The US has begun building its most advanced Columbia-class nuclear-powered ballistic-missile submarine (SSBN), as the country’s military tries to maintain its edge over rivals including a fast-expanding Chinese navy.
A keel-laying ceremony for the USS District of Columbia (SSBN 826) took place on June 4, according to the US Naval Institute’s USNI News website. The event marked the ceremonial start to the construction of the first in a new class of ballistic-missile submarines expected to be commissioned in 2027, the report said.
“The Columbia-class will be the largest, most capable and most advanced submarine produced by our nation,” congresswoman Eleanor Holmes Norton was quoted as saying during the ceremony.
Building the 12 Columbia-class subs has been the US Navy’s top priority for the last decade, with preliminary design work starting in 2007 for what will be the largest submarines ever built by the US.
The fleet will replace the Ohio-class SSBNs as the US Navy’s number one strategic deterrent, starting with District of Columbia’s first patrol in 2031.
The Columbia-class would carry “70 percent of America’s deployed nuclear arsenal,” Navy secretary Carlos Del Toro said at the ceremony in Rhode Island, calling the subs “the smartest investment we can make” to secure the American public, USNI reported.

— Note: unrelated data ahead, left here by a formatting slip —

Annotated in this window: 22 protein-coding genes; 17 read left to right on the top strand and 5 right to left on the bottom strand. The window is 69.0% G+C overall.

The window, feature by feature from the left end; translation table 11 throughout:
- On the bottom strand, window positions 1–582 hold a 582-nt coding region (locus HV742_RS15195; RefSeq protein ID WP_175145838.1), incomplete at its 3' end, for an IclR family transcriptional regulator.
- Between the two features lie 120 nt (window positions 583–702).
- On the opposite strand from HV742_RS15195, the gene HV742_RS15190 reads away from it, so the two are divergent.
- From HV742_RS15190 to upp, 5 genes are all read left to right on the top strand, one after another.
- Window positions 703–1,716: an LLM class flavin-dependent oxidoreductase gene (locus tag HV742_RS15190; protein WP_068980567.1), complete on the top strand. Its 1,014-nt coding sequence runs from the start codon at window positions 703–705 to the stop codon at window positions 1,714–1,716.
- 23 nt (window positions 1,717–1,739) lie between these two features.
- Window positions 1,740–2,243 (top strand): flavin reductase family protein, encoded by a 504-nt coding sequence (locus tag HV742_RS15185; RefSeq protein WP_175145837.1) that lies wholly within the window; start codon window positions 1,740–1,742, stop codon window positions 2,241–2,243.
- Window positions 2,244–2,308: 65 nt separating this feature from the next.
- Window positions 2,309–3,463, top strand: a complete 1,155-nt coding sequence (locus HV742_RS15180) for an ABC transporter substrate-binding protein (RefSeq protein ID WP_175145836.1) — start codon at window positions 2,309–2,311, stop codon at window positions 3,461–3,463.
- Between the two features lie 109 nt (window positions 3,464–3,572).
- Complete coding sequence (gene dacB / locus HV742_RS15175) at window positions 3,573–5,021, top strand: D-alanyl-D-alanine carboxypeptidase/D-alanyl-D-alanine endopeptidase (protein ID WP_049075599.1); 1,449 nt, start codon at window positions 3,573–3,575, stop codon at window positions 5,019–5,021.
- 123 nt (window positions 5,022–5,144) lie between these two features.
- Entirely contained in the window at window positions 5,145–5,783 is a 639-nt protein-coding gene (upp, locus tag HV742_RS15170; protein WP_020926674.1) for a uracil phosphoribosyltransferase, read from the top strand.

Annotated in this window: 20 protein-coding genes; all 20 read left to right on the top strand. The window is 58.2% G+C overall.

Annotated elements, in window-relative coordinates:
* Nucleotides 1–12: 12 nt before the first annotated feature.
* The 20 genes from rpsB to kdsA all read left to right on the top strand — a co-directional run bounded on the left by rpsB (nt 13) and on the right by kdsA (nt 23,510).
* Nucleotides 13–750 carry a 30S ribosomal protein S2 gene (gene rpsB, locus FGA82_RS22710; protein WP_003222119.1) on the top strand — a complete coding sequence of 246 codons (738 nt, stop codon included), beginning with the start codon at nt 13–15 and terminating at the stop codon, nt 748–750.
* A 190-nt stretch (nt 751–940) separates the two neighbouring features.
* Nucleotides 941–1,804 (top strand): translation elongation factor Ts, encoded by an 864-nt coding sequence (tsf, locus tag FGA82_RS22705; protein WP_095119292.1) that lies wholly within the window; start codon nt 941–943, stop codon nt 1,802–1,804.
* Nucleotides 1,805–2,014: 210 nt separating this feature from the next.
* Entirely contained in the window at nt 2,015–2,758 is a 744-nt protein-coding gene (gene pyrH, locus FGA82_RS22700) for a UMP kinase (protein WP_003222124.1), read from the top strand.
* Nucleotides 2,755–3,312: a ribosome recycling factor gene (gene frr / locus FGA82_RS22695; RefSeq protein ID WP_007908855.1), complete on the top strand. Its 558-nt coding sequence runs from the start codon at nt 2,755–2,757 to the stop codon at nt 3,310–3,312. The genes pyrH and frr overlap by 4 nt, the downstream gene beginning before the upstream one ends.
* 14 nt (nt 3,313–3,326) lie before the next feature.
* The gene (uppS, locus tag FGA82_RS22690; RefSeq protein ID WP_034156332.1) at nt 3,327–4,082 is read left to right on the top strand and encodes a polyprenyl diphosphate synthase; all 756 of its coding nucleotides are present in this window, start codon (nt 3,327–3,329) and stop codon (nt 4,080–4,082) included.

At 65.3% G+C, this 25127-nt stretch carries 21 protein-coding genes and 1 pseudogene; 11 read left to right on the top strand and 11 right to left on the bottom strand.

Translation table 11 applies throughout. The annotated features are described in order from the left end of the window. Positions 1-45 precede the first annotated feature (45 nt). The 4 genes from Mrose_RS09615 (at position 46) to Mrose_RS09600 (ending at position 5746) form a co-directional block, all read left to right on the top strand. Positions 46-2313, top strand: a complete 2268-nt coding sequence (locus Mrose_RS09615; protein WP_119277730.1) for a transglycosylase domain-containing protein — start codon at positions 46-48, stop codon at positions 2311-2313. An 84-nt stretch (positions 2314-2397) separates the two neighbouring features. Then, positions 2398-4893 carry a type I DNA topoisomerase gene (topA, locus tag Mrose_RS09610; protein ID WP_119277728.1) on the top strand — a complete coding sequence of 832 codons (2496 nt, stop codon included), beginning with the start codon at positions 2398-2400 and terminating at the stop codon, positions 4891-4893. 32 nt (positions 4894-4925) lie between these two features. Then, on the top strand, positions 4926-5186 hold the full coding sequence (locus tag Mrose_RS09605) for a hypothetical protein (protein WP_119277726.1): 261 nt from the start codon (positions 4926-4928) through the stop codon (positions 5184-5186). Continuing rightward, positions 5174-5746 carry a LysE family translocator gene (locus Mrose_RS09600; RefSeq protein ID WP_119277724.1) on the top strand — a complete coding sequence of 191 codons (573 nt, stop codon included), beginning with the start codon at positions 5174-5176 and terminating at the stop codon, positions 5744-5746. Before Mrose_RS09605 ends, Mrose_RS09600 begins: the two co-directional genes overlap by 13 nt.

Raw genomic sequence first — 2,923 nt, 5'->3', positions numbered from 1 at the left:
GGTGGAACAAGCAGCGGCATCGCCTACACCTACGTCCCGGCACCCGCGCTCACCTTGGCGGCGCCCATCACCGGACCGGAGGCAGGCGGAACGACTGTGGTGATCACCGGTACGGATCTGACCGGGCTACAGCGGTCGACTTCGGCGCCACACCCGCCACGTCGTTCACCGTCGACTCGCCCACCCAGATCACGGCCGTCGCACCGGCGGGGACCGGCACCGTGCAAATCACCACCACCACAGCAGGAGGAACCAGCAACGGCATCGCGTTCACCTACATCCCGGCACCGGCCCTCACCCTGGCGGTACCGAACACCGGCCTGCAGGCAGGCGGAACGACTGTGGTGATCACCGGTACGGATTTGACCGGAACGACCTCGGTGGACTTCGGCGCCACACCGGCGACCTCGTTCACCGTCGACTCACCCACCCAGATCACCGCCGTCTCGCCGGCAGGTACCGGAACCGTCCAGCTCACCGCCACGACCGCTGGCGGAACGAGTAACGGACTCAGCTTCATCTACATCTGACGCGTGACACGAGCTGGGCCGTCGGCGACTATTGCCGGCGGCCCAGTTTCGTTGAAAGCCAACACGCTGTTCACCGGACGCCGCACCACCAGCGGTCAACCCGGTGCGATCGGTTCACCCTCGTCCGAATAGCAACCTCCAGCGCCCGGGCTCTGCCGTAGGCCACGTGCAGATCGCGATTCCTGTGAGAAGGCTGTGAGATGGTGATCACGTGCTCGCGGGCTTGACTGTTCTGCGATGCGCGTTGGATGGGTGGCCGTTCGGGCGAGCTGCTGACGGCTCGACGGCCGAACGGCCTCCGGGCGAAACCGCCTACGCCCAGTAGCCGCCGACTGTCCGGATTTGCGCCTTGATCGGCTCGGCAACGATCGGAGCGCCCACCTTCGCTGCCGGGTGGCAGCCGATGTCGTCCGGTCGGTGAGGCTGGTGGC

The US Navy operates 14 aging Ohio class SSBNs built between 1976 and 1997. In addition, four of the oldest subs of the class were converted to cruise-missile submarines (SSGN) as part of the Strategic Arms Reduction Treaty (New START) with Russia.
The Columbia class will be equipped with 16 SLBM tubes or nuclear missiles, compared to 24 on the Ohio class SSBNs, according to media reports. But the 520-foot (158 metres), 20,000-ton (18,000 tonnes) Columbia will be longer, heavier, and feature a complex electric drive propulsion system and associated technology.
The Columbia is key for the US to maintain its competitive advantage, especially with China now operating the world’s largest naval force.
“If you look at the US Navy, submarines are its top priority and the Columbia in particular,” head of US defense giant General Dynamics Phebe Novakovic said earlier this year. “And why is that? It’s because submarines remain a singular competitive advantage, a critical competitive advantage for the United States with near-peer competitors and peer competitors.”
General Dynamics signed more than US$10 billion in contracts last year for the first two Columbia-class boats.